Zipline is using drones to deliver frozen vaccines to remote clinics

One of the most challenging aspects of transporting and maintaining Covid-19 vaccines is that they need to be stored in frozen temperatures. The Pfizer vaccine, for instance, must be stored at a bone-chilling minus 70 degrees Celsius. This makes transporting the vaccines to remote locations a logistical nightmare.

In order to help countries such as Rwanda, Ghana, Tanzania, and even rural America transport vaccines as quickly as possible so that they don’t unfreeze, drone delivery service Zipline is rising up to the occasion—literally.

This spring, Zipline will store vaccines in ultra-cold freezers at strategically-placed distribution centers where they will be ready for transport. When a remote clinic needs vaccines, they can place an order to one of these distribution centers where the vaccine will be placed inside a box that tracks the temperature and keeps the vaccine cold. From there, the drones can make the delivery within roughly half an hour, dropping them from the sky via a mini-parachute.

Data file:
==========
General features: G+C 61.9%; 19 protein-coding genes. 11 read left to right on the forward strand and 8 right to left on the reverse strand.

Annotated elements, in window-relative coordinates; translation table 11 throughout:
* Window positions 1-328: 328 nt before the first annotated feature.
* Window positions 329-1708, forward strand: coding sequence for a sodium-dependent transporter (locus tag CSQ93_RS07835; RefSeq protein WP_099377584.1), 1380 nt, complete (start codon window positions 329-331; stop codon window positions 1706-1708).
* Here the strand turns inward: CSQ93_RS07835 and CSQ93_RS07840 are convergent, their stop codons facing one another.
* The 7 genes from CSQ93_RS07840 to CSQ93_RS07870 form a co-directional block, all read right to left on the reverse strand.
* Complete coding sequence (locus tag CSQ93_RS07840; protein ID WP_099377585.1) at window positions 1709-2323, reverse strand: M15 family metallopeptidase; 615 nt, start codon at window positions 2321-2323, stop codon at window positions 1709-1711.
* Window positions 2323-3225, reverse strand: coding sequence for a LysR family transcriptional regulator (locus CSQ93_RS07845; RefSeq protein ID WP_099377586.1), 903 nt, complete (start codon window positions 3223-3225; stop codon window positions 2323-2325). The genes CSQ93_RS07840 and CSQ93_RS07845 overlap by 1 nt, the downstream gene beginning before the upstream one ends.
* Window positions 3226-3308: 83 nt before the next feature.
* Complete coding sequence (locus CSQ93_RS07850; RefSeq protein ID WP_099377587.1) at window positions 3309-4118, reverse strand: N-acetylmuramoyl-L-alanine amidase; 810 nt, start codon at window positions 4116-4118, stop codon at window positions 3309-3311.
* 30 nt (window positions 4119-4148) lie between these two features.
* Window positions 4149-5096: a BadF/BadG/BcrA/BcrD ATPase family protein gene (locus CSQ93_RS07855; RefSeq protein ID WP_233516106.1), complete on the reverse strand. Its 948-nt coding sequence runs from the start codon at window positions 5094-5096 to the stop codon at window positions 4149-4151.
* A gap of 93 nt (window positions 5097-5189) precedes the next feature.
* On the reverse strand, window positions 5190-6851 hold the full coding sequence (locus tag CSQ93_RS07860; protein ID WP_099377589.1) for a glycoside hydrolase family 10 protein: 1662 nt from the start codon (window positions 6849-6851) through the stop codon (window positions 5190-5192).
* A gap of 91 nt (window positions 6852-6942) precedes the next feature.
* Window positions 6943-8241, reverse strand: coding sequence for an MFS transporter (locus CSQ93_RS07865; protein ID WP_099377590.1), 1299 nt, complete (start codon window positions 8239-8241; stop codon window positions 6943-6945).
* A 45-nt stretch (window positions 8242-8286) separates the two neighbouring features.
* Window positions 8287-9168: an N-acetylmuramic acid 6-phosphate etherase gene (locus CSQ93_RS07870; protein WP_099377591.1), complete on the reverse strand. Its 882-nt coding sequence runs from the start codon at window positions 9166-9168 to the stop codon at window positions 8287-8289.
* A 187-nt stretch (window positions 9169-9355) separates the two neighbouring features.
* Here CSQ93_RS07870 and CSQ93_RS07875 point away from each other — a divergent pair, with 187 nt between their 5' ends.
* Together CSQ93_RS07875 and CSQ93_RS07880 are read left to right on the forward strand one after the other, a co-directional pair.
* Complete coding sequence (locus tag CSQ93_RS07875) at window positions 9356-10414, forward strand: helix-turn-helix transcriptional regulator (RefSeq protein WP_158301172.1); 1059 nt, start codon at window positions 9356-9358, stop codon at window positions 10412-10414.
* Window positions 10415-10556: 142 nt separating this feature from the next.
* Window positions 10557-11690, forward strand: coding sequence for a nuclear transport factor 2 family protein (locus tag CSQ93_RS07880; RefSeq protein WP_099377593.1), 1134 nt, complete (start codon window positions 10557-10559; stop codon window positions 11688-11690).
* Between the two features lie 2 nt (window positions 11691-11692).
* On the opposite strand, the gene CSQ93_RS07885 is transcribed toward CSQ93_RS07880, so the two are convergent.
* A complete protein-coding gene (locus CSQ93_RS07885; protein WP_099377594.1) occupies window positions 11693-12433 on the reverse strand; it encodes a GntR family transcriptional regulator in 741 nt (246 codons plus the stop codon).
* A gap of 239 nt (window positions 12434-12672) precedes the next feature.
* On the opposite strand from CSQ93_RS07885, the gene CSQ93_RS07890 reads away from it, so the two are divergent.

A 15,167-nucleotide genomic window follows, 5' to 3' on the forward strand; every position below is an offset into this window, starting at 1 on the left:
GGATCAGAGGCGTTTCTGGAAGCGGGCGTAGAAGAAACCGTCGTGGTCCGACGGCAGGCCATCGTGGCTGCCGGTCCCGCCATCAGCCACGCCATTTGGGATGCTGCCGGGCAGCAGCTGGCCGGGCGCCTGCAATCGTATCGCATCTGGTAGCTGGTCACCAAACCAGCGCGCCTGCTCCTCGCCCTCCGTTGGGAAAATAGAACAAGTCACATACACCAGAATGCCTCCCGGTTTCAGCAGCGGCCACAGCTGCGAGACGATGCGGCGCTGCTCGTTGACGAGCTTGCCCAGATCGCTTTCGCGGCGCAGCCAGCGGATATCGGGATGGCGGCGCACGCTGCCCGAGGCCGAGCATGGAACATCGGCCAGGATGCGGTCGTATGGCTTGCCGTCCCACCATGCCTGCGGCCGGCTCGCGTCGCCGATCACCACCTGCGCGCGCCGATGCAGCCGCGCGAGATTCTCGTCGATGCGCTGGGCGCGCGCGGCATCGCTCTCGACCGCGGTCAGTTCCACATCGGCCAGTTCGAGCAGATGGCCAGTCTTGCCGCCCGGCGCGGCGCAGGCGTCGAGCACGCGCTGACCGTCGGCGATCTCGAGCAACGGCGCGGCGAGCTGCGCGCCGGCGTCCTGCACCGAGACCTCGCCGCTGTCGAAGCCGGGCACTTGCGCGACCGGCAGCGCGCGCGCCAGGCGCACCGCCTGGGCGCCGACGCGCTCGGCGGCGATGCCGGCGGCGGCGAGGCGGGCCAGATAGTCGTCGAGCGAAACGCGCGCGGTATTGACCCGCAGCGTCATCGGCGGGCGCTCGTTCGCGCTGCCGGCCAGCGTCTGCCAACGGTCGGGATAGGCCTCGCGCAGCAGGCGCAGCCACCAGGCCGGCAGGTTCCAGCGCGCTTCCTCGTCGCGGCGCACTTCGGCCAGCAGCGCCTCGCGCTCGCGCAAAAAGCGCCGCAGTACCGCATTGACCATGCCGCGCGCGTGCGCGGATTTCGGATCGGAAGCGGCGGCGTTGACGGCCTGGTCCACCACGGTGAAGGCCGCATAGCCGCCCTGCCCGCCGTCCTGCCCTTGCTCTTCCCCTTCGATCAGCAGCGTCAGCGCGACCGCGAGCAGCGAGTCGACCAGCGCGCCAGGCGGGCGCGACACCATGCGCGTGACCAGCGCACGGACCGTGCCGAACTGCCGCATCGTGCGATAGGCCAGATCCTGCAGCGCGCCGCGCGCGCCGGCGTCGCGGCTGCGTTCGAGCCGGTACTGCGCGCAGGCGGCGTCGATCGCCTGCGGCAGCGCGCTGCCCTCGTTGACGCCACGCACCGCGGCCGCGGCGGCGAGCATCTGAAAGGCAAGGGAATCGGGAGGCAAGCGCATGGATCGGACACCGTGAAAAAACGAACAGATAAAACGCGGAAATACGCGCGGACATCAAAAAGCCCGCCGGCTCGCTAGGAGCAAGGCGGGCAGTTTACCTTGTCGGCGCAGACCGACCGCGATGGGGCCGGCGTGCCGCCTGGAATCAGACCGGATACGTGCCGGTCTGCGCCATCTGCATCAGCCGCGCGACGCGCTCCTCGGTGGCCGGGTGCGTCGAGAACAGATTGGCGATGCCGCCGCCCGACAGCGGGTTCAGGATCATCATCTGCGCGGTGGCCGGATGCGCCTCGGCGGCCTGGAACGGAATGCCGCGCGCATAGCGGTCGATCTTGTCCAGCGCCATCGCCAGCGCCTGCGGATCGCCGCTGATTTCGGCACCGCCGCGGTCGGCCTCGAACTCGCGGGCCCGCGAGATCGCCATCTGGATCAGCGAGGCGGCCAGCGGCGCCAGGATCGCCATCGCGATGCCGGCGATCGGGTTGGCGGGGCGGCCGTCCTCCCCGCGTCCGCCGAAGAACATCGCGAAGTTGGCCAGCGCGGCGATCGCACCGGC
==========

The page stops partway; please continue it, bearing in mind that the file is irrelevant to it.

The storage boxes that the drones carry won’t be able to prevent the vaccines from starting to thaw, but because they can be delivered so quickly, the shots can be administered before the vaccines expire.

The Zipline delivery service has been active in Africa since 2014 and already has quite some infrastructure set up, so pivoting to Covid-19 vaccines shouldn’t be so much of a problem. In fact, Zipline has already delivered 1.5 million doses of other types of vaccines in Africa. The drone delivery service is especially useful there as many remote areas do not have reliable electricity.

Zipline can also be a major asset for small towns in rural America where hundreds of larger hospitals have shut down in the last year due to struggling finances. Many that are still operating often don’t have enough money to afford the expensive freezers needed to keep vaccines cold. Through Zipline, hospitals can overcome this issue by having drones deliver vaccines to hospitals from distribution centers that do have the necessary freezers.

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